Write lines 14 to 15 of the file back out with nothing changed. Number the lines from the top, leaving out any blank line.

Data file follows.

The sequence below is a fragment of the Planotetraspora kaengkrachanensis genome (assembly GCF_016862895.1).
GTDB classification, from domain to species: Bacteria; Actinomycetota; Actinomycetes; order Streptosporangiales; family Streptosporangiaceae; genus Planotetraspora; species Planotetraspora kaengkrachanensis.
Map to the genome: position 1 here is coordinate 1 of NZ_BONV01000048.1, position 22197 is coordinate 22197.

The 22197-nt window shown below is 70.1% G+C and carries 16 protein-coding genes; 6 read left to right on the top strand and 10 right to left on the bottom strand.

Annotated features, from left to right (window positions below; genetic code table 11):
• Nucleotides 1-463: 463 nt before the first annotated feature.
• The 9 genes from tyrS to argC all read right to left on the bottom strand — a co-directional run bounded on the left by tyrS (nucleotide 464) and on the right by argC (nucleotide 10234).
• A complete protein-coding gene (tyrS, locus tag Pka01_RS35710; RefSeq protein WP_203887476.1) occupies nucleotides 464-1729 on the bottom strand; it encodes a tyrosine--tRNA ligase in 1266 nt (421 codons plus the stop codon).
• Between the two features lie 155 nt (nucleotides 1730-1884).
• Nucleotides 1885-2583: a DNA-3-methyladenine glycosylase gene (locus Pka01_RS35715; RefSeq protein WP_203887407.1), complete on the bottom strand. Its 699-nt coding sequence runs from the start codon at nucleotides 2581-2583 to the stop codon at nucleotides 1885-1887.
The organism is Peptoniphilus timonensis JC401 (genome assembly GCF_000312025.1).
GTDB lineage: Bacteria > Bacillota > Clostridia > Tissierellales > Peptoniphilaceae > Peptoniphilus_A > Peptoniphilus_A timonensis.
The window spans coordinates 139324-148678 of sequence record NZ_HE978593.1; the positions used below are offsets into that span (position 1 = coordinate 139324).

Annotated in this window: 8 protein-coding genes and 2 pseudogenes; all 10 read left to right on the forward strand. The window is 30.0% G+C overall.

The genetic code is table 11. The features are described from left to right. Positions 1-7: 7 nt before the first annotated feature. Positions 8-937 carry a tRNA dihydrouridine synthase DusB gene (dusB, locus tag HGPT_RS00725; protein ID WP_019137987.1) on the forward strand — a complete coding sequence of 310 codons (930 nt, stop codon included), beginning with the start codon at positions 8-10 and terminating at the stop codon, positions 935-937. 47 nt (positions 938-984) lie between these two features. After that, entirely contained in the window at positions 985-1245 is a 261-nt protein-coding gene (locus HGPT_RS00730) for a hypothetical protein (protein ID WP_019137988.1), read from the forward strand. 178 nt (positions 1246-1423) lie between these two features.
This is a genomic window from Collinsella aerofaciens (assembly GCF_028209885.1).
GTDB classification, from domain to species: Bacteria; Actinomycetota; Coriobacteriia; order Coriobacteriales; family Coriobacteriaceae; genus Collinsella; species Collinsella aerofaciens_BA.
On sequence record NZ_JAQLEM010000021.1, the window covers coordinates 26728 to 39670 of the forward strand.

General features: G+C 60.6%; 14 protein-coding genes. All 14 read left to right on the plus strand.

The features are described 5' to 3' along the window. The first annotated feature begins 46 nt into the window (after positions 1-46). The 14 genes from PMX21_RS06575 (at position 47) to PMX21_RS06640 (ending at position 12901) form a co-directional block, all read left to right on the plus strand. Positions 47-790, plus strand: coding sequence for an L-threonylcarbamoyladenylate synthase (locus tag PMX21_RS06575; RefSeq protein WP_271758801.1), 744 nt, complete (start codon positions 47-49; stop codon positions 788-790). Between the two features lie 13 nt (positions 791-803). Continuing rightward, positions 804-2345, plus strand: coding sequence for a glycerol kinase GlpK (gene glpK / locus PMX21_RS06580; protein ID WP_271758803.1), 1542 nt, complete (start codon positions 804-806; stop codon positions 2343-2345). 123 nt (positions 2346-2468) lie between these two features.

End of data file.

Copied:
Annotated in this window: 8 protein-coding genes and 2 pseudogenes; all 10 read left to right on the forward strand. The window is 30.0% G+C overall.

The genetic code is table 11. The features are described from left to right. Positions 1-7: 7 nt before the first annotated feature. Positions 8-937 carry a tRNA dihydrouridine synthase DusB gene (dusB, locus tag HGPT_RS00725; protein ID WP_019137987.1) on the forward strand — a complete coding sequence of 310 codons (930 nt, stop codon included), beginning with the start codon at positions 8-10 and terminating at the stop codon, positions 935-937. 47 nt (positions 938-984) lie between these two features. After that, entirely contained in the window at positions 985-1245 is a 261-nt protein-coding gene (locus HGPT_RS00730) for a hypothetical protein (protein ID WP_019137988.1), read from the forward strand. 178 nt (positions 1246-1423) lie between these two features.